Perhaps the best studies of pongid nose-picking have been those of William Barnesdale (1975) and Merton and Nishida (1985), both of which focused on Pan troglodytes, the common chimpanzee.  Badderson, James and Harrison have also conducted field studies.  Despite the number of reports which have been published, little is understood of the role of nose-picking in mediating the relationship between the environment and social structure. Chimpanzee sociality exists within the context of a fusion-fission society, characterized by female exogamy and territorial maintenance by bands of large-nosed males that roam the countryside occasionally engaging in fierce clashes.  Adult females seem to prefer solitary nose-picking, except when mating, but the younger females and adult males pick their noses in groups.  It is unclear at this point whether this activity is a kind of socializing process for chimpanzee infants, but both of the above-mentioned studies record numerous observations of one- and two-year olds playing games that appear to revolve around the nose.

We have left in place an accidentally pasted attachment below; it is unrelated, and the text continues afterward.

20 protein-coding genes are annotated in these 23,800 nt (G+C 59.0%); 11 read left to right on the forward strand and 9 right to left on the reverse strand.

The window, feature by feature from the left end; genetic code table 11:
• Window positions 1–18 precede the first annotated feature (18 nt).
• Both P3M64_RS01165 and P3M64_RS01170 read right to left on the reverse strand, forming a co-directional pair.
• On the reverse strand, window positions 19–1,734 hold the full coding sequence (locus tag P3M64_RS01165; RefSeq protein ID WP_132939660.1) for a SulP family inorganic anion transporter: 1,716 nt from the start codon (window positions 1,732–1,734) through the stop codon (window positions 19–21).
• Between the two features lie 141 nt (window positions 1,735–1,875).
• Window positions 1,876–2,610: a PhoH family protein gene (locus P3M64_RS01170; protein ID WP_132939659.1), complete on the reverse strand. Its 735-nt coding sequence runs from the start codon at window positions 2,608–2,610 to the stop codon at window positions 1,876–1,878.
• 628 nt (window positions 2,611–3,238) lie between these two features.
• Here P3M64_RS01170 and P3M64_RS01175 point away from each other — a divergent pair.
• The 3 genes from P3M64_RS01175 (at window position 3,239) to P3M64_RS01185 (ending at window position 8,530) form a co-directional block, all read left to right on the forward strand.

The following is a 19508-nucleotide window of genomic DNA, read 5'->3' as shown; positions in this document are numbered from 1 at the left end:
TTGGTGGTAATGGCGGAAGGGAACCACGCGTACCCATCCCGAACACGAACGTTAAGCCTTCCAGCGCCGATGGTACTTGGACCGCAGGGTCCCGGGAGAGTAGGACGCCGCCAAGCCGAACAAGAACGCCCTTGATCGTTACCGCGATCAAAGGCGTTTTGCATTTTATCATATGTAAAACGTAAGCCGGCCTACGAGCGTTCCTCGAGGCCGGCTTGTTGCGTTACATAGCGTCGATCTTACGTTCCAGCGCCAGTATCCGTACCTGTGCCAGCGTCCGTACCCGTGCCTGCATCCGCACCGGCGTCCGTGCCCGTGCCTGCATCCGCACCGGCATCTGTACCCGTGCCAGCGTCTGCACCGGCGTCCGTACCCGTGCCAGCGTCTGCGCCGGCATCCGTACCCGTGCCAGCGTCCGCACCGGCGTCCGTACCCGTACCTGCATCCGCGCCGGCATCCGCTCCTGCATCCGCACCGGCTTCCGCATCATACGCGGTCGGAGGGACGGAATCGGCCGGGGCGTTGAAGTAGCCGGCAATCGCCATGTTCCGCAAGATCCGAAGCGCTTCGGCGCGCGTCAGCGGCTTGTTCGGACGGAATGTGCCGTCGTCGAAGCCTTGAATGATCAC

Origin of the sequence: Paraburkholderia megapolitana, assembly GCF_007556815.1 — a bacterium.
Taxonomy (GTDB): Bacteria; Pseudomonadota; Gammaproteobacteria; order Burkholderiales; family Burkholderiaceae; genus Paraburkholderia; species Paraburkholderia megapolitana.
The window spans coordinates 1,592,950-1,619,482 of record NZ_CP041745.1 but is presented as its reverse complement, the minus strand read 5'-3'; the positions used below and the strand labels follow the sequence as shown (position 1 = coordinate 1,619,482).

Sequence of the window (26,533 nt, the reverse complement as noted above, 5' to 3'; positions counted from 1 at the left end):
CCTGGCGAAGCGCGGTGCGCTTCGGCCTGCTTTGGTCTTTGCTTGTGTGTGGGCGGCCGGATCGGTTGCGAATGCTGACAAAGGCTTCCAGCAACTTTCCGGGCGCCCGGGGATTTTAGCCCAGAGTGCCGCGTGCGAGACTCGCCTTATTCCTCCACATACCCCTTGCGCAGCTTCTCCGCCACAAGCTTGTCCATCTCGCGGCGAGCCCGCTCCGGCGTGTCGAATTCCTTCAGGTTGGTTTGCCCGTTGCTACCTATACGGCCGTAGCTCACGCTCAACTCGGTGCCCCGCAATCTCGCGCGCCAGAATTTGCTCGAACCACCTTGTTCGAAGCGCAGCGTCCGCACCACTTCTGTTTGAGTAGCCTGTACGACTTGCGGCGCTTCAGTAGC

Whereas adult male orangutans clearly dominate nose-picking activity in Borneo, and adult male gorillas are somewhat less inclined to pick their noses than females and adolescents, adult male chimpanzees within their group are very prone to sharing without regard to the individual's hierarchical position.  Such sharing behavior has been reported by several observers, and seems to occur most often during the first couple of hours after dawn.  It has been suggested that the nasal resources might be more plentiful at that time (Badderson, 1978), but in Uganda, Merton and Nishida (1985) found a morning and afternoon peak.  Barnesdale was the first to report on nocturnal nose-picking.  Having tried Israeli Secret Service infrared binoculars and long-range directional microphones with no success, he took to disguising himself as a very large branch, and on three separate occasions a different chimpanzee male used him as part of its nest.  It was extremely uncomfortable but well worth it, when up close he witnessed for the first time wild animals in their natural habitat, picking their noses at night.